The 1993–94 FIBA European League shortened to 1993–94 FIBA EuroLeague, was the 37th installment of the European top-tier level professional club competition for basketball clubs. It began on September 9, 1993, ended on April 21, 1994; the competition's Final Four was held at Tel Aviv. 42 teams played knock-out rounds on away basis. The aggregate score of both games decided the winner; the sixteen remaining teams after the knock-out rounds entered the Regular Season Group Stage, divided into two groups of eight teams, playing a round-robin. The final standing defeats. In the case of a tie between two or more teams after the group stage, the following criteria was used to decide the final classification: 1) number of wins in one-to-one games between the teams; the top four teams from each group after the Regular Season Group Stage qualified for a Quarterfinal Playoff. The four winners of the Quarterfinal Playoff qualified for the Final Stage, played at a predetermined venue. *Kalev withdrew before the first leg and Croatia Osiguranje Split received a forfeit in both games.

*RTI Minsk refused to play the second leg and FC Barcelona received a forfeit in this game. Automatically qualified to the group stage Limoges CSP Real Madrid Teka Buckler Beer Bologna Olympiacos If one or more clubs are level on won-lost record, tiebreakers are applied in the following order: Head-to-head record in matches between the tied clubs Overall point difference in games between the tied clubs Overall point difference in all group matches Points scored in all group matches Sum of quotients of points scored and points allowed in each group match Seeded teams played games 2 and 3 at home. April 19, Yad Eliyahu Arena, Tel Aviv April 21, Yad Eliyahu Arena, Tel Aviv April 21, Yad Eliyahu Arena, Tel Aviv 1993–94 FIBA European League 1993–94 FIBA European League

Barry Zaid

Barry Zaid is a graphic artist and designer. Zaid has contributed covers and drawings to numerous magazines and newspapers including Canadian publications The Globe and Mail, the Star Weekly, Toronto Life and Maclean's. In addition, Zaid has designed several billboards for 7-Up, hundreds of logos, including Miami Beach Sports, Upper Crust Sandwich Shop, The Dawg House, Florida Bay Mortgage, The Conch Farm, Chateau Le Chat, The Market Company, packaging for Kleenex tissues, Celestial Seasonings Herb Teas, Florence Gunnarson Perfumed Essentials, Captain Condom, Tropical Delicious, Tropic Lines, We Take The Cake, Granny Bear Honey. Born in Toronto, Canada, Zaid studied English and Archaeology at the University of Toronto. While a student, he designed posters for the Hart House Theatre and Neptune Theatre in Halifax, Nova Scotia and had a one man show of drawings and paintings at Toronto's Pollock Gallery in 1961. After graduating he worked in a design studio in London and traveled throughout Europe.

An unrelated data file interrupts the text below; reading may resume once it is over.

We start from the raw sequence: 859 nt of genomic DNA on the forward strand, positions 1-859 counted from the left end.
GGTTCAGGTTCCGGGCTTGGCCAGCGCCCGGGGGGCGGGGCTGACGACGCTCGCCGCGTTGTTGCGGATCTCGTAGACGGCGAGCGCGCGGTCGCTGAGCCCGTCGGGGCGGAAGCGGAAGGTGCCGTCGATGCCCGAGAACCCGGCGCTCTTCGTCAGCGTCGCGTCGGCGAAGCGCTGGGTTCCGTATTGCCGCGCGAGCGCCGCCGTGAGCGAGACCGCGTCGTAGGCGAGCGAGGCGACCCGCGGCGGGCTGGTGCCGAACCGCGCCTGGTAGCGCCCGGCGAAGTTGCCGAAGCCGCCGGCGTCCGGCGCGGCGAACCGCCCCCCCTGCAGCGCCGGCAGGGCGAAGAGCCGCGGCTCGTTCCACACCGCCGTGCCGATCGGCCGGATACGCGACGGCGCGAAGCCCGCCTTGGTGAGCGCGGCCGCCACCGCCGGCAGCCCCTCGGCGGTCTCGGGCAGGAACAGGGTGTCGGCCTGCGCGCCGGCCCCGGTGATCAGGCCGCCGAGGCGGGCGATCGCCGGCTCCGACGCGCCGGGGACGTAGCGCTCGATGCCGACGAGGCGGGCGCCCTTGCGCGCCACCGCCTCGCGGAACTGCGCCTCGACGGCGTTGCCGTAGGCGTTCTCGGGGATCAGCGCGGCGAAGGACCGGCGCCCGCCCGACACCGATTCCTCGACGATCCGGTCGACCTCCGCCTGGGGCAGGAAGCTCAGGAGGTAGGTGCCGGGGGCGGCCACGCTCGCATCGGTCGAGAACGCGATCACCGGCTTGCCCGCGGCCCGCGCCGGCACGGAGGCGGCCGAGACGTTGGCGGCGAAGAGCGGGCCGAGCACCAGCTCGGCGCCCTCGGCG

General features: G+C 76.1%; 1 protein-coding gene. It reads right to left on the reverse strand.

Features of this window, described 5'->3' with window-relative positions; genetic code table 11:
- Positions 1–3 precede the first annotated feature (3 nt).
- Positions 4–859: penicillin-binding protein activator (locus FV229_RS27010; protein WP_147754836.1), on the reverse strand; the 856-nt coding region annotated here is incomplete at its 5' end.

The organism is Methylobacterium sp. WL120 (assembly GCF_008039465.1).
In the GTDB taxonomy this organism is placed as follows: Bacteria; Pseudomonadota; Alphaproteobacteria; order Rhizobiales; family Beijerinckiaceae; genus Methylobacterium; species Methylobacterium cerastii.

Following his return to Canada he worked as a freelance graphic designer and illustrator and as a studio art director in Toronto. He returned to London where he freelanced for two years, represented by Artist Partners Ltd. before joining the New York design consortium Push Pin Studios, with whom he worked for six years. His work appeared in the exhibition,'The Push Pin Style' in the Museum of Decorative Arts of the Louvre, France, as well as numerous cities in Europe and Japan. In 1975 he traveled to Scotland, where he lived at the Findhorn Foundation commune lived in Bienne, Switzerland where he worked with Swiss ceramist, Lou Schmidt and Pondicherry, India where he designed the facade of a girls' school residence. From 1979-87 he lived in Boulder, where, as creative director, he created trendsetting packaging for Celestial Seasonings Herb Teas, posters for the Colorado Music Festival, decorative hand crafted furniture for Bunnyville Studios Inc, he returned to Manhattan in where he pursued his career illustrating publications and designed a book "Wish You Were Here".

In 1992 he moved his studio to Miami Beach, where he produced graphics for The Miami Beach Chamber of Commerce, The Market Company and Proper Sausages, decorative packaging for We Take The Cake and Florence Gunnarson Perfumed Essentials. In 2014 he traveled to San Miguel de Allende, Mexico, to develop a line of colorful housewares and complete his forthcoming illustrated children's book, "The Little Square ABC Of Things To Be." From 1976-68, Zaid taught at Virginia Commonwealth University in Virginia. He has taught at New York's School of Visual Arts and Parson's School of Design, the Rocky Mountain School of Art in Denver and The Miami Ad School in Miami Beach. Zaid's illustrated Chicken Little, was awarded a Gold Medal by the Society of Illustrators; as illustrator and/or designer: Rimes de la Mere Oie: Mother Goose Rhymes in French — co-illustrated with Seymour Chwast and Milton Glaser Chicken Little The Chocolate Moose by Gwendolyn MacEwen Wish You Were Here: A Tour of America's Great Hotels During the Golden Age of the Picture Post Card — writer and designer Toyland by Pamela Prince Jenifer Lang Cooks for Kids by Jenifer Lang Enola Prudhomme's Low-Calorie Cajun Cooking South Beach Style Cover designer: Art Deco by Bevis Hillier No Nudes is Good Nudes by P.

G. Wodehouse My Revolution: Promenades in Paris 1789-1794, Being The Diary of Restif de la Bretonne by Alex Karmel The First to Fly: Aviation's Pioneer Days Arrive at Easterwine by R. A. Lafferty Patience & Sarah by Isabel Miller Sandmouth by Ronald Frame The Past is Another Country Toronto Public Library - Barry Zaid Official website